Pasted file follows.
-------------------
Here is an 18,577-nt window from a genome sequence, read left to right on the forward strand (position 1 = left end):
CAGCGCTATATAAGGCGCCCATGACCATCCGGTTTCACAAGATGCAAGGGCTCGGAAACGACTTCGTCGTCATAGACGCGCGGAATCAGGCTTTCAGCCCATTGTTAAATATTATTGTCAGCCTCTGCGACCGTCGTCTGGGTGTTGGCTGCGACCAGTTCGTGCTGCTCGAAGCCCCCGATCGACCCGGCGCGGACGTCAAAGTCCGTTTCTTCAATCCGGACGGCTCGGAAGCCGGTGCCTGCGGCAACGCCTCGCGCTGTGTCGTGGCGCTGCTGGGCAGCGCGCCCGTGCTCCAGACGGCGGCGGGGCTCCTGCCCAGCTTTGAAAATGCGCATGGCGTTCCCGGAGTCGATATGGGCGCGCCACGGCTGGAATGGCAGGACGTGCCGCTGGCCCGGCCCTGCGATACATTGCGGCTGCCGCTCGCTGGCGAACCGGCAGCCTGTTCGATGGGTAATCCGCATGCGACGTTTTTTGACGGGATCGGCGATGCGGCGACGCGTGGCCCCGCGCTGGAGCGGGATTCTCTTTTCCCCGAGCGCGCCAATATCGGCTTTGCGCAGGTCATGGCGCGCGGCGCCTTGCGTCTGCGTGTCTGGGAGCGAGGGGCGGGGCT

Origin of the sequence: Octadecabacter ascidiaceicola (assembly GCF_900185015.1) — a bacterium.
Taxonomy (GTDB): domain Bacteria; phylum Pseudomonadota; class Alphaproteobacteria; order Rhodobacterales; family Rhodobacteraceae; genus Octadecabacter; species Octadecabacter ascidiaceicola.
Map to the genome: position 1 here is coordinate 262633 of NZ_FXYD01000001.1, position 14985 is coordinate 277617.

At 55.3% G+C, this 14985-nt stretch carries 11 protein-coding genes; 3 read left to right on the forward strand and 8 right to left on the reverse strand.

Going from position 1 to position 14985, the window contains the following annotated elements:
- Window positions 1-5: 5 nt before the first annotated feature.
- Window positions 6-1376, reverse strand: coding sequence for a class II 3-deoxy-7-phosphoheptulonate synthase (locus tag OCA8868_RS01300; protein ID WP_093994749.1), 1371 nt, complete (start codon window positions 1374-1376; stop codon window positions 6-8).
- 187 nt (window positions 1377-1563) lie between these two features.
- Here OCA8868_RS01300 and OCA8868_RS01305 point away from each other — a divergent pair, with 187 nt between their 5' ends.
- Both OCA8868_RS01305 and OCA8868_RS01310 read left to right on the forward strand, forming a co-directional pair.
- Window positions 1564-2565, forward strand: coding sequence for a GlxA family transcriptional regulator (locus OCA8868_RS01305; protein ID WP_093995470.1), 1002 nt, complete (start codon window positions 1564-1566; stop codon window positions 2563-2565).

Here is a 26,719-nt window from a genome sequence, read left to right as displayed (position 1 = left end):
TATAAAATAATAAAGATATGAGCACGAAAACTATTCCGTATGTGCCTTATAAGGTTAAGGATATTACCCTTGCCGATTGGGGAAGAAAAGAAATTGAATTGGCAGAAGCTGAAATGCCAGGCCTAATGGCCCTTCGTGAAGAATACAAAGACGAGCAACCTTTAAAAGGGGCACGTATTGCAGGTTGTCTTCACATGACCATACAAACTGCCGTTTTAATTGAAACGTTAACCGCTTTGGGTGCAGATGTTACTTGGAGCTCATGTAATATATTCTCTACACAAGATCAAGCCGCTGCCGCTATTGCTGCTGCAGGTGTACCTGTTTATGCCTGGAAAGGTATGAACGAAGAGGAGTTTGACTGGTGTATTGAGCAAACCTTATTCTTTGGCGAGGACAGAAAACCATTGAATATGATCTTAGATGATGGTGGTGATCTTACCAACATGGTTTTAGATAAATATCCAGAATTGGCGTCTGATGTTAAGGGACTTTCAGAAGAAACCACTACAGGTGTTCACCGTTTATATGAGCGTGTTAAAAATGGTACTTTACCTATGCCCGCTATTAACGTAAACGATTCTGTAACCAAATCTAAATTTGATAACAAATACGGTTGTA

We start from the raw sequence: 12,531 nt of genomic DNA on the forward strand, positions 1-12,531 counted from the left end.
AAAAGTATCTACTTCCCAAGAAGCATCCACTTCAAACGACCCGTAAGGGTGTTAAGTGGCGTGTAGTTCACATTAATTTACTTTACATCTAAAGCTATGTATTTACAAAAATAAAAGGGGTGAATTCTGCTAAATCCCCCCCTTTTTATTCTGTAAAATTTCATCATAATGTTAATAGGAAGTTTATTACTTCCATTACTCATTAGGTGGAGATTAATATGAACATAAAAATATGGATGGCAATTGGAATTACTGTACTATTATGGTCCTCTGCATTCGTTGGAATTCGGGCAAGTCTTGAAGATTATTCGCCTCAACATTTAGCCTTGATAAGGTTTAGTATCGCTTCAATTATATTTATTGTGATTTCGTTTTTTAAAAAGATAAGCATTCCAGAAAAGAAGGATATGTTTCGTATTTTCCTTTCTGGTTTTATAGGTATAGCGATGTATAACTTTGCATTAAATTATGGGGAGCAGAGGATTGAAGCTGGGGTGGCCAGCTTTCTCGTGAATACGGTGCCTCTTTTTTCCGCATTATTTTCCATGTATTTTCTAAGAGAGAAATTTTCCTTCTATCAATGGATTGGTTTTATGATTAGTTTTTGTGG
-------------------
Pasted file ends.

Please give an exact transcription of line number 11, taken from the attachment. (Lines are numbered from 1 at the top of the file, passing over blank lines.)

- Here OCA8868_RS01300 and OCA8868_RS01305 point away from each other — a divergent pair, with 187 nt between their 5' ends.